On September 5, the Brookings Institution hosted Homeland Security Secretary Michael Chertoff for a discussion of America’s homeland security. With the upcoming anniversary of the September 11th attacks, Secretary Chertoff reflected upon the department’s progress to date while also outlining future challenges we may face over the next five years, with a particular focus on our nation’s critical infrastructure. In the fourth of five “mega-strategy” speeches Secretary Chertoff is delivering this year, he broadened the scope of the discussion with a forward-looking view of homeland security, and how best to address certain vulnerabilities as we advance into the twenty-first century.
Michael Chertoff was sworn in as the second Secretary of the U.S. Department of Homeland Security on February 15, 2005. He formerly served as United States Circuit Judge for the Third Circuit Court of Appeals and was previously confirmed by the Senate to serve in the Bush Administration as Assistant Attorney General for the Criminal Division at the Department of Justice. As Assistant Attorney General, Chertoff helped trace the 9/11 terrorist attacks to the al-Qaida network, and worked to increase information sharing within the FBI and with state and local officials.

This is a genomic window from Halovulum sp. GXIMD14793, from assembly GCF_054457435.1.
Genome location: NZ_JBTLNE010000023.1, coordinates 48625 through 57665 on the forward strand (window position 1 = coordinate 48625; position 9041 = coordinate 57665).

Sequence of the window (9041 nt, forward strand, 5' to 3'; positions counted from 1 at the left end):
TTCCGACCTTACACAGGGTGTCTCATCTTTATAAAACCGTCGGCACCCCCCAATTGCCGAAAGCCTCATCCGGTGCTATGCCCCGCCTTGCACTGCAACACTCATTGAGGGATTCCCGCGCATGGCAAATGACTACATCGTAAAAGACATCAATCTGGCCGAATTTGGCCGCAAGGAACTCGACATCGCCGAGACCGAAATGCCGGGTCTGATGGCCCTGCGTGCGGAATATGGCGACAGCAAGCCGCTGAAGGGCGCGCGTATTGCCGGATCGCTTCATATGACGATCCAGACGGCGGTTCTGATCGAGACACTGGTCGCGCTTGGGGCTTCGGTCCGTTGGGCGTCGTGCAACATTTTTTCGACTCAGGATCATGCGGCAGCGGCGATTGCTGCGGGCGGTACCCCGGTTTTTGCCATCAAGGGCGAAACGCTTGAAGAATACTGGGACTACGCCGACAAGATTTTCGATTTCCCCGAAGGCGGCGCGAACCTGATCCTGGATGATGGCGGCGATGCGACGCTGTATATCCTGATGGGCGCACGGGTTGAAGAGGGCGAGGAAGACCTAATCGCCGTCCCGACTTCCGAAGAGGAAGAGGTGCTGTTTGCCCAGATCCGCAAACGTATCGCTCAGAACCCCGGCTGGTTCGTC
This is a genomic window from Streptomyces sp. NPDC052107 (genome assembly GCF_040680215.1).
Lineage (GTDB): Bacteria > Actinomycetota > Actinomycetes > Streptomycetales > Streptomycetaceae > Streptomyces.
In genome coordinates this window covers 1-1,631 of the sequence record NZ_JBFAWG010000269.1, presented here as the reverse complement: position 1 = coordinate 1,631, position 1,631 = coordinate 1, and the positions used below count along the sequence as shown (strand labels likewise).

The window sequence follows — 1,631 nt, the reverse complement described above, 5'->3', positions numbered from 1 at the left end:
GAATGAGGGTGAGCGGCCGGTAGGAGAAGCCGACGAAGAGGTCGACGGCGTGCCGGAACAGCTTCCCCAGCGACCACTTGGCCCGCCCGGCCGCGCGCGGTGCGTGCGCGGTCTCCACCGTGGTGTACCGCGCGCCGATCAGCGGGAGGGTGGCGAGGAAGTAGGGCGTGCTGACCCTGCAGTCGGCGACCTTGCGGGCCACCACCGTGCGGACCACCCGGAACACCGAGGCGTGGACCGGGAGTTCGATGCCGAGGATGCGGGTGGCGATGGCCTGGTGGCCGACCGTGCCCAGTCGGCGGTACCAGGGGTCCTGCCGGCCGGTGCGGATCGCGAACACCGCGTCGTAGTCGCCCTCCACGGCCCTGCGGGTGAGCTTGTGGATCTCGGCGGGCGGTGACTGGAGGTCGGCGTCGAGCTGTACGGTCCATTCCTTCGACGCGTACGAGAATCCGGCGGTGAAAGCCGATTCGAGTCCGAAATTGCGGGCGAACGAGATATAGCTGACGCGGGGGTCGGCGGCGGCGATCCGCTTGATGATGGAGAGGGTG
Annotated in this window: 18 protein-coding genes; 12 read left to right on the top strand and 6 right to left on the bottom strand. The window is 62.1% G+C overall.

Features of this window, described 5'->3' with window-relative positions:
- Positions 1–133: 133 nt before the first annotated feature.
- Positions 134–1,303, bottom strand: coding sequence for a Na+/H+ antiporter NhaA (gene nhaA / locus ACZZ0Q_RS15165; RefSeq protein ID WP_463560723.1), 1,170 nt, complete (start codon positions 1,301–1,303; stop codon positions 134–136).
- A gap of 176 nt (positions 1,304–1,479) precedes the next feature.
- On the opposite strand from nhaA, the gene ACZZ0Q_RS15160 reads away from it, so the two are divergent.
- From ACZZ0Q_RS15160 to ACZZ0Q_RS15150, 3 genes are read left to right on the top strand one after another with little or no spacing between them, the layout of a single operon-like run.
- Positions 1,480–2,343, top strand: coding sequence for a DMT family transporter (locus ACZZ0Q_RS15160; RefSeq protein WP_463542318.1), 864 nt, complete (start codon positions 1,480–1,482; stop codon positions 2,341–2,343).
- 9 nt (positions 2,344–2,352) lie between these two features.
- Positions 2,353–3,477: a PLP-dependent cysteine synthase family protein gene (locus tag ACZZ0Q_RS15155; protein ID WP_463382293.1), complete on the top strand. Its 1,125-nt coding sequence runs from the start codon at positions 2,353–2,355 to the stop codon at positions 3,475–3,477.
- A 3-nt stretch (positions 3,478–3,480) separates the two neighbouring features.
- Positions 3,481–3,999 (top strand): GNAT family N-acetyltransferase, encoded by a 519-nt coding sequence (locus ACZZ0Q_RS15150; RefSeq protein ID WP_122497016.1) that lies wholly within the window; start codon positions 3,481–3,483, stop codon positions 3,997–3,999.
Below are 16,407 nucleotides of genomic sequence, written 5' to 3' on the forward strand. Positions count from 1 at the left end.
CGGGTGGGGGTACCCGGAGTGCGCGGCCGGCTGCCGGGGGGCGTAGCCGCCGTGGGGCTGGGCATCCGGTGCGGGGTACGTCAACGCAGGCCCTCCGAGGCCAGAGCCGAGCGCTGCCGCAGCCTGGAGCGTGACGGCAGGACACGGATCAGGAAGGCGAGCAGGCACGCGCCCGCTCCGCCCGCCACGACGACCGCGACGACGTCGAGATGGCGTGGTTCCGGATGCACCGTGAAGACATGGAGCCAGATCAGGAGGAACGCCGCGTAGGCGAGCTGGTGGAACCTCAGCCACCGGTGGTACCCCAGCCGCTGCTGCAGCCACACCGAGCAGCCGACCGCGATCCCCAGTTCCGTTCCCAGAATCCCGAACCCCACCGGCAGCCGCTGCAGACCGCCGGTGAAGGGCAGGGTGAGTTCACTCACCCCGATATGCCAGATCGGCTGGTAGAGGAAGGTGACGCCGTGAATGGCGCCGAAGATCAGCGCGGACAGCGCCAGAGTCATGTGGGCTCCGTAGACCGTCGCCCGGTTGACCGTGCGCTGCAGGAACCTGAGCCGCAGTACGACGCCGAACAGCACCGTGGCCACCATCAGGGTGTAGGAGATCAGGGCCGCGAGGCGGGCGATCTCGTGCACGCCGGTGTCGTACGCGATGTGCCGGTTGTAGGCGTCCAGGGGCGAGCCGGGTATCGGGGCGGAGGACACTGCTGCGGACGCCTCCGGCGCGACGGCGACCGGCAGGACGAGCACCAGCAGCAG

Brookings Senior Fellow Michael O’Hanlon provided introductory remarks.
IntroductionMichael E. O’Hanlon Director of Research - Foreign Policy, Director - Strobe Talbott Center for Security, Strategy, and Technology, Co-Director - Africa Security Initiative, Senior Fellow - Foreign Policy, Strobe Talbott Center for Security, Strategy, and Technology, Philip H. Knight Chair in Defense and Strategy